The Bandwagon Trade That's Now Overcrowded
Asian volatility and disappointing US data has caused nervous investors to bail out of the long dollar/long stock trade in droves as uncertainty takes hold of global equity and currency markets.
The mighty dollar is losing its luster as it declines for the second day in a row. This time the weakness is not being caused only by profit taking, although that has contributed to the selloff. The real driver of the pullback is disappointing US economic data.
While we don't feel that the data was terrible enough to warrant this reaction in currencies and equities, the long dollar/long stock trade is getting crowded, and any bad news was enough reason for investors to bail.
US first-quarter GDP growth was revised down to 2.4% from 2.5% as lower government spending and weaker inventory rebuilding offset stronger personal consumption. US jobless claims also rose to 354K from 344K, and continuing claims reached 2.986 million, up from 2.923 million.
While they missed expectations, these economic reports don't take the US off the road to recovery. While the economy grew less than expected in the first quarter, consumer consumption saw its biggest gain since the fourth quarter of 2010.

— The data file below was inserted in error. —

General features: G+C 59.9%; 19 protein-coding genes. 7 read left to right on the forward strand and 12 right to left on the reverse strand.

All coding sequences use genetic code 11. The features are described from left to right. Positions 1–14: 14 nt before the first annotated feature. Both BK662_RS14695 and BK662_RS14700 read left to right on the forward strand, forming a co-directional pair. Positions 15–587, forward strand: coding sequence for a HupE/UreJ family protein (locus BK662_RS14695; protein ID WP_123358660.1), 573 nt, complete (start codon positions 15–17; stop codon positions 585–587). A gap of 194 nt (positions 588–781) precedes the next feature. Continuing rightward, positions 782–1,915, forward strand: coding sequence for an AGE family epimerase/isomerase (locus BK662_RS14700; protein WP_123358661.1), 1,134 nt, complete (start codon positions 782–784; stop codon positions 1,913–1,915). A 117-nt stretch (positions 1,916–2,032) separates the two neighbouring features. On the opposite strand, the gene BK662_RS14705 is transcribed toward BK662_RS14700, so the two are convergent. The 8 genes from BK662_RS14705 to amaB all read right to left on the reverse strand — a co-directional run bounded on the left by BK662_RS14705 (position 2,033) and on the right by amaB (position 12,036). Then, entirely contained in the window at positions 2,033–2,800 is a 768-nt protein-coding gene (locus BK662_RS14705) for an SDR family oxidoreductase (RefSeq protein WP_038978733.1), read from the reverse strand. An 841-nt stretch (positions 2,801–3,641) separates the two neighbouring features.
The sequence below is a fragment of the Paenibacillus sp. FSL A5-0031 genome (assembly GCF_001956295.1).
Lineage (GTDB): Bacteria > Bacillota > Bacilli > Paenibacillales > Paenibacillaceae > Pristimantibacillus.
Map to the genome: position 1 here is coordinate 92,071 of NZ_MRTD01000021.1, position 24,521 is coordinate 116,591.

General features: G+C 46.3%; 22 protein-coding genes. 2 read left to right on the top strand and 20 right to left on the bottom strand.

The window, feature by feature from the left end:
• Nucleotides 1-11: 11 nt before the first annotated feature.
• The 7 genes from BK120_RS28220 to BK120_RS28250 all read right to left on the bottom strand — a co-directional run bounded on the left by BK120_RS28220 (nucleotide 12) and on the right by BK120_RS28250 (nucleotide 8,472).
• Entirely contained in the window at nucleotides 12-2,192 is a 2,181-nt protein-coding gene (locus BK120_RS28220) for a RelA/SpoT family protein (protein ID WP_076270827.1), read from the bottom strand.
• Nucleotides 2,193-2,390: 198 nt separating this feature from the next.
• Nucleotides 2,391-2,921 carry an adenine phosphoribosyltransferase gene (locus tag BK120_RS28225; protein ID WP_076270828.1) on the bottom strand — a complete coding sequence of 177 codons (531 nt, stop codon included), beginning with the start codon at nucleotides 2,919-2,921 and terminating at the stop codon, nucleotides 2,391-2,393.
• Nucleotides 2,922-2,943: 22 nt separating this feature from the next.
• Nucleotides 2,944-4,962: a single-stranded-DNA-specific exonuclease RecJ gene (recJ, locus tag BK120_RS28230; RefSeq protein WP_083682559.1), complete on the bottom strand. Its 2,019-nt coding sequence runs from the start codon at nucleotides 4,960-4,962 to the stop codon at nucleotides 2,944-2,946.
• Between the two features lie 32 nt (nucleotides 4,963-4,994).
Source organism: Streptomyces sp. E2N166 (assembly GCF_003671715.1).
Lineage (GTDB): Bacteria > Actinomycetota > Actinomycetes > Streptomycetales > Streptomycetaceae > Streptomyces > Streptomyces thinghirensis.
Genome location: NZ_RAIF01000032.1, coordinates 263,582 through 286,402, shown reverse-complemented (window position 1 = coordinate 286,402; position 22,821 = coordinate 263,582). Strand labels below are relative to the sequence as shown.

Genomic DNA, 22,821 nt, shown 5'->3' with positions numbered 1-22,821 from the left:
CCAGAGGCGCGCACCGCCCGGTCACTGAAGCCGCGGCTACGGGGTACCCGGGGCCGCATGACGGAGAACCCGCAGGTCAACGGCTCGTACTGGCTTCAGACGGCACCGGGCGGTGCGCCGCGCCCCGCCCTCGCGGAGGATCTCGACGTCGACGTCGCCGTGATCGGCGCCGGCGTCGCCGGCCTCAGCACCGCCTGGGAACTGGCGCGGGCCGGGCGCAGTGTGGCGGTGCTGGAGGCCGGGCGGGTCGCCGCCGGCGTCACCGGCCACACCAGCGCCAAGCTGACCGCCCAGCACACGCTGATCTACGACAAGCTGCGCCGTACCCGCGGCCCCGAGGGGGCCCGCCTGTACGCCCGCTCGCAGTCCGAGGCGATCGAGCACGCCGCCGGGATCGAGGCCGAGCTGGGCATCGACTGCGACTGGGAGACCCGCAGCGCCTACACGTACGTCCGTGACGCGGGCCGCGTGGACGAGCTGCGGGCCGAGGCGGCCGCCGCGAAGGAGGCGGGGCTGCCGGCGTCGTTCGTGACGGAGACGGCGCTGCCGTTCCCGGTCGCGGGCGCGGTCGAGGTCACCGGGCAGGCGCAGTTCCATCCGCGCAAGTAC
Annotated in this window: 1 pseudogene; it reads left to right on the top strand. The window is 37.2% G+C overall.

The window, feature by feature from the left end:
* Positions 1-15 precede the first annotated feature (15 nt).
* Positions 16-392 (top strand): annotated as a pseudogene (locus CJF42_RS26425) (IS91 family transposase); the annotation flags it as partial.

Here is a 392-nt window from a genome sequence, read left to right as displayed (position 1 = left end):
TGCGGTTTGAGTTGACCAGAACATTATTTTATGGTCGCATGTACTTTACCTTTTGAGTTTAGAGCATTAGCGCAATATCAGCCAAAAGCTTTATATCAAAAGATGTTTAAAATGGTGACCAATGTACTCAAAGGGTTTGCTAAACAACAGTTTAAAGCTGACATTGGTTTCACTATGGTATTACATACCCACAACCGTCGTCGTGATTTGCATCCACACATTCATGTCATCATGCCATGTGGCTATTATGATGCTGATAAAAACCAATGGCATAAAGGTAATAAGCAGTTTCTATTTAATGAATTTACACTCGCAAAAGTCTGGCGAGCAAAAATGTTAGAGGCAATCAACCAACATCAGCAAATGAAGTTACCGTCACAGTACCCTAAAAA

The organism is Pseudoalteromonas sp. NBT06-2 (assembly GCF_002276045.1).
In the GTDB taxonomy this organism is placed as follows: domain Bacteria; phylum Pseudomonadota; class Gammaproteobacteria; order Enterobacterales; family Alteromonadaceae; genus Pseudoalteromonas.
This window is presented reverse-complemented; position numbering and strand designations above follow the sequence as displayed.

Healthy US demand should eventually lead to faster inventory replenishment and stronger underlying growth. Jobless claims increased, but the absolute amount of claims filed is still relatively low and consistent with a continued labor market recovery.
We feel that in due time, investors will realize that the Federal Reserve plans for tapering asset purchases won't change because of today's economic reports. For right now, however, there is a lot of uncertainty in world equity and currency markets.
The Nikkei plunged 5% overnight, and while the volatility is being contained in Asia for the time being, it is making US investors nervous as well. Between the volatility in Asian markets and the threat of decreased stimulus from the Fed, it may be difficult for the S&P 500 to make new highs.
The following chart shows the correlation between the SPX and NKY. If Japanese stocks continue to fall, it could indirectly trigger a top in US markets as uncertainty spreads around the world.
Guest Commentary: S&P 500 Correlation with Nikkei
For USDJPY, a top in stocks accompanied by continued selling of foreign bonds leaves 103.74 as the near-term top, and further gains would now require additional easing action by the Bank of Japan (BoJ).
See also: A Critical USD/JPY Test in the Making
By Kathy Lien of BK Asset Management
DailyFX provides forex news and technical analysis on the trends that influence the global currency markets.